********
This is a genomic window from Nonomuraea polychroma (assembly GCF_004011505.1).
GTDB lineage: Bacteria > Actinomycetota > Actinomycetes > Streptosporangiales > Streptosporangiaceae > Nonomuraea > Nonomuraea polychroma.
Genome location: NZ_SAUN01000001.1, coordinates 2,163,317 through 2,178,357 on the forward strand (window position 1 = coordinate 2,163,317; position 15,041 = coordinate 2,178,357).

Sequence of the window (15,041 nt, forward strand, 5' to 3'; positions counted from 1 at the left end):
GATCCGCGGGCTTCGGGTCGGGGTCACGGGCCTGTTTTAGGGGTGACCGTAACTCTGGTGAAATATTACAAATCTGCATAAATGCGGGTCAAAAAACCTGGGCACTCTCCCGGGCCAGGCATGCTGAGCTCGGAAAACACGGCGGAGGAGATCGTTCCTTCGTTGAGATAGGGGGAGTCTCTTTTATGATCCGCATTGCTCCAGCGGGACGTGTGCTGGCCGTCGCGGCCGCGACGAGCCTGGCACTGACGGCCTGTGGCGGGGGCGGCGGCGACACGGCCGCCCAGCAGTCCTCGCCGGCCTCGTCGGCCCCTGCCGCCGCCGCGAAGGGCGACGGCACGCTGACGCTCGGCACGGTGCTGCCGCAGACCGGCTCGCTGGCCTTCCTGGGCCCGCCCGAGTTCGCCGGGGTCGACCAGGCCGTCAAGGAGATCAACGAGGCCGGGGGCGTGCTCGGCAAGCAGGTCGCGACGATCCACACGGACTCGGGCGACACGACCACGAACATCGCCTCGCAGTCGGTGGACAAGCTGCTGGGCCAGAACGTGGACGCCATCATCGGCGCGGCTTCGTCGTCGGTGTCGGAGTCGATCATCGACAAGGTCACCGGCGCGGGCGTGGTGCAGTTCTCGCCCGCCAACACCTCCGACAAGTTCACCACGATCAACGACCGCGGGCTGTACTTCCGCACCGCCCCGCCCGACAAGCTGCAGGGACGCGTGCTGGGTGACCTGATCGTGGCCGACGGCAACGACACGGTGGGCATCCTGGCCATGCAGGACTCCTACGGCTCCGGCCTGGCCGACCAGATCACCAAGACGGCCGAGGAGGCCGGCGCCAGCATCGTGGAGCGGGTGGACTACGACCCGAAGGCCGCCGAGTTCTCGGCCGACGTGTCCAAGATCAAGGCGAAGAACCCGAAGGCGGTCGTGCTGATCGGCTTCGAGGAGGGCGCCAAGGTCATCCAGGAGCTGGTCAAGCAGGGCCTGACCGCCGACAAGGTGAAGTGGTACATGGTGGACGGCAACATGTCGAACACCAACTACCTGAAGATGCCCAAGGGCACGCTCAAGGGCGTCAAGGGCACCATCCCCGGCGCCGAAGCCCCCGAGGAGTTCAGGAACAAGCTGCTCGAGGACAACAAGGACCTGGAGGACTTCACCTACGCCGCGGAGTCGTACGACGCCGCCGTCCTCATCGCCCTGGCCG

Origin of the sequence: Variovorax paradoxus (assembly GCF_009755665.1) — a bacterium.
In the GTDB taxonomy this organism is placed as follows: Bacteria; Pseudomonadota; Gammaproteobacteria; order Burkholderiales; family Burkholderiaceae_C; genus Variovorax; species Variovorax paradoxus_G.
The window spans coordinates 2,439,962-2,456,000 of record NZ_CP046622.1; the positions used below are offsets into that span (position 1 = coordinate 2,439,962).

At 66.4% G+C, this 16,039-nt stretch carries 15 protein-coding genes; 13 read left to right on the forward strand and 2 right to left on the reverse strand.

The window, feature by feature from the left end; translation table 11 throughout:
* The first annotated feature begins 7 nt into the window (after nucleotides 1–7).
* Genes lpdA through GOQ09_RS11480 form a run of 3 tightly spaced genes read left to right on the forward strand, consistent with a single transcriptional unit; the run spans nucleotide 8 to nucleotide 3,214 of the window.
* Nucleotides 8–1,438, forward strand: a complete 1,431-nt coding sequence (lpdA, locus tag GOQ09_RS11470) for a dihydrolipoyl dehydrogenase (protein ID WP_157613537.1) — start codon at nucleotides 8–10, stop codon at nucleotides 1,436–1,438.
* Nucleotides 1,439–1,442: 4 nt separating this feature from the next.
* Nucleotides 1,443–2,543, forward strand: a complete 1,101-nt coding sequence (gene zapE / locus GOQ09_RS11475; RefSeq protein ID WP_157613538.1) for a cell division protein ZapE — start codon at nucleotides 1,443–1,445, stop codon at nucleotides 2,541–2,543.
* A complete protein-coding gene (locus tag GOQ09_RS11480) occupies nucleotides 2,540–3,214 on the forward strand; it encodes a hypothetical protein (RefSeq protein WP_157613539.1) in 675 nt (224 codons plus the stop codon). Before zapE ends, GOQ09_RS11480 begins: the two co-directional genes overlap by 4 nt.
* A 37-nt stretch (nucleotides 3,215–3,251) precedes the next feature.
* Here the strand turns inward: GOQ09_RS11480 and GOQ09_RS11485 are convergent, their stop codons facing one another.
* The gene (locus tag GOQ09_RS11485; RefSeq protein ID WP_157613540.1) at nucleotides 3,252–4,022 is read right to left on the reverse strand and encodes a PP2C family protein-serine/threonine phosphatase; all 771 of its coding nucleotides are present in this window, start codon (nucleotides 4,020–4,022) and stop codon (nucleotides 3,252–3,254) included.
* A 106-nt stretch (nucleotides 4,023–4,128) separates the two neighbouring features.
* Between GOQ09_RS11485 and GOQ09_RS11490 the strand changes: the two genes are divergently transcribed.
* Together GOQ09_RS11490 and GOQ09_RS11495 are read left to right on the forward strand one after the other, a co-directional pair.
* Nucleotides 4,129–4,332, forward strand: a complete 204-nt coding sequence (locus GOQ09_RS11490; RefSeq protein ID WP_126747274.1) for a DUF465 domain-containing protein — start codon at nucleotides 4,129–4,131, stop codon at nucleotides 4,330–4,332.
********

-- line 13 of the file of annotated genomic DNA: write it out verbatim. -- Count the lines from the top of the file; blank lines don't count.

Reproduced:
* Nucleotides 8–1,438, forward strand: a complete 1,431-nt coding sequence (lpdA, locus tag GOQ09_RS11470) for a dihydrolipoyl dehydrogenase (protein ID WP_157613537.1) — start codon at nucleotides 8–10, stop codon at nucleotides 1,436–1,438.